John D. Spooner is an investment adviser, author and novelist. His most recent book is No One Ever Told Us That: Money and Life Lessons for Young Adults. Here, he responds to queries from advice seekers of all ages. Send your conundrums to


Well, I have news for you. Sooner or later a man has to make a choice: You or his mother. When I was first married, I’d call my mother every day. And she would often call my wife several times a week. One day my wife said to me, “Does your mother think I don’t know how to take care of you?”

“Why would you think that?”

“Because she calls me all the time when you’re at work.”

My wife was raised in a fairly laissez-faire household: It was up to you to sink or swim.

“I’ll take care of it,” I said. I called my mom and set the ground rules. “I’m married,” I told her. “You gave my room to my sister. She’s my wife, for better or worse. And she comes first.”

It sounds tough, but every family needs ground rules. Every relationship does too, if it’s going to work. Your boyfriend needs to understand this and make his choice. Anything that gets on your nerves about a love interest doesn’t tend to improve upon marriage. Let him know how you feel.

And tell him to put down the seat, too.


If you’re not a weirdo or potential stalker, I think it’s sweet. And I definitely believe in being different or original in one’s approach to people. Buy her the most vanilla, boring valentine you can find because it’s about what you write, not about the card. This is the essence of what you should write: Margaret, don’t be surprised, furious, offended or shocked. I’m just an old-fashioned guy, trying to make my way in a digital world. So, in my analog way, I’m just saying “hi” to warm up a cruel, freezing month.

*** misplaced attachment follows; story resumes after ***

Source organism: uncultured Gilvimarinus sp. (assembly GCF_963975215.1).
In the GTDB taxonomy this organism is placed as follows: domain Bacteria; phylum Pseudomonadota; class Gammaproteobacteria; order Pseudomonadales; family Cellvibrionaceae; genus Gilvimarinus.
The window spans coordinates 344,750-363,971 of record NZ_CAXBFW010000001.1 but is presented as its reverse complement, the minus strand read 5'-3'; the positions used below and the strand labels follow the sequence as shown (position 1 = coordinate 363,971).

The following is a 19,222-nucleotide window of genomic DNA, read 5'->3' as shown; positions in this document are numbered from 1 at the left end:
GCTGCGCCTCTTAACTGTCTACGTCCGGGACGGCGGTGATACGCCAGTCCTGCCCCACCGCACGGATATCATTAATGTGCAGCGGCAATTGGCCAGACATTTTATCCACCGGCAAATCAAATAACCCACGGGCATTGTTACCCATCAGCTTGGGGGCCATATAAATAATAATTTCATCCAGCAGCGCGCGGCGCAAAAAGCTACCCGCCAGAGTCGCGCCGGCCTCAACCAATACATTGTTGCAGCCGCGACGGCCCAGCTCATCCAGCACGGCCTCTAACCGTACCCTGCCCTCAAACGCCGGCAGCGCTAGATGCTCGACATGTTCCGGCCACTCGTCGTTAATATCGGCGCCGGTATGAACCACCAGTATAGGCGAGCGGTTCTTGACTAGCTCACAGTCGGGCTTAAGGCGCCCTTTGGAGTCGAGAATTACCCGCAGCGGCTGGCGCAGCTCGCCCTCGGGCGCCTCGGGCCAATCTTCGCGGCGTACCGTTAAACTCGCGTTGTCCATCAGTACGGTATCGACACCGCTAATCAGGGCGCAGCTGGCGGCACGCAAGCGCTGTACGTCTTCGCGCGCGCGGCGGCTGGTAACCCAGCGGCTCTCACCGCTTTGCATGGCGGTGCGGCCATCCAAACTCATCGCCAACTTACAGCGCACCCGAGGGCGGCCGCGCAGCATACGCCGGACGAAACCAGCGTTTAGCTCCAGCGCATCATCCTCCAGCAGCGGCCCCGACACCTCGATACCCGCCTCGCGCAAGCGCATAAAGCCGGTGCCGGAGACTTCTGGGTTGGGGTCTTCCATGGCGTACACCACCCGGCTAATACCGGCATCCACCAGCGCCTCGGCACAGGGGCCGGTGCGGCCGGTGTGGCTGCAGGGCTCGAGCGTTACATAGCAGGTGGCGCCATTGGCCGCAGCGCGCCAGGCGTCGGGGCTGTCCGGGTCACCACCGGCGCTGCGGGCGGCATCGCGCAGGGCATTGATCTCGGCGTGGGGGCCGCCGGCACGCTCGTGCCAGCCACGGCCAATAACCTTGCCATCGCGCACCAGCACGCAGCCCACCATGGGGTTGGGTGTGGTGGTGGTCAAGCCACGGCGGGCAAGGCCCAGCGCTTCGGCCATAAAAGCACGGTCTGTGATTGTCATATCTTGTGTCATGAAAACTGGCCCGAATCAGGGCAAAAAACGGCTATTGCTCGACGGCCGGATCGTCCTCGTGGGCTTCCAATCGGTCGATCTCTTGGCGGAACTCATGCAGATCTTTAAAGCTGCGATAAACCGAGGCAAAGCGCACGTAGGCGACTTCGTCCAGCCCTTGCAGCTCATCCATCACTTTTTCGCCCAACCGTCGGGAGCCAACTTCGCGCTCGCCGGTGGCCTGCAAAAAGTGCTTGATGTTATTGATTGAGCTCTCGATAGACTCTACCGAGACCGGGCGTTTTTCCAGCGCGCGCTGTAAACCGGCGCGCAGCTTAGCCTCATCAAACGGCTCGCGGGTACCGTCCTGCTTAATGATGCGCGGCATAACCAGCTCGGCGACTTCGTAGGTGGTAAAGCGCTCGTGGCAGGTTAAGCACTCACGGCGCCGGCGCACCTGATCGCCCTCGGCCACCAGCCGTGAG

Happy Valentine’s Day. A prelude to spring. We’re all looking for love, no matter where we’ve ended up.


Sometimes in life, we have to do things that are good for us, even though we feel we can’t do it or don’t want to do it—like eating broccoli or eggplant, or going to the ballet or the theater, or being nice to your little brother or sister. Or saving money. I’m not going to say something stupid like, “You’re going to retire someday,” because you can’t imagine that at this stage of your life.

I had a few jobs in college. One of them was great, working as a counselor for little kids at 25th-reunion celebrations. I would say to a fellow counselor, “Look at these people. I’ll never be that old, or look like that.” They were 46 or 47 years old.

Time gallops by. You have to force yourself to save something. And the 401(k) plan may be the best perk you’ll ever receive, because very often the company that employs you will match the dollars you invest with dollars of their own. Typically, saving 4 to 6 percent of your income really adds value to you and begins to build your own net worth.

Start investing in your own 401(k) as early as possible, even if you contribute the minimum allowed. Anything is a good thing. And you can raise your levels as you grow in confidence about your own future.


This needs an all-night discussion, not a sound bite. But here goes: Sadly, we only seem to learn lessons from the bumps in the road, not from the triumphs. My guess is that sooner or later you will have new relationships, and even the potential for happy ones. There are at least a million kinds of love out there, and probably no such thing as one person for one person, unless you’re a swan. But never think that people are going to be delivered by UPS. You have to be out there, even if it’s tough to do. We are social beings; we want and need other people. And no matter how soured you may feel, we actually all long for love, no matter your definition of this term. Get up and get out there. Not all guys are children. Just most of us.

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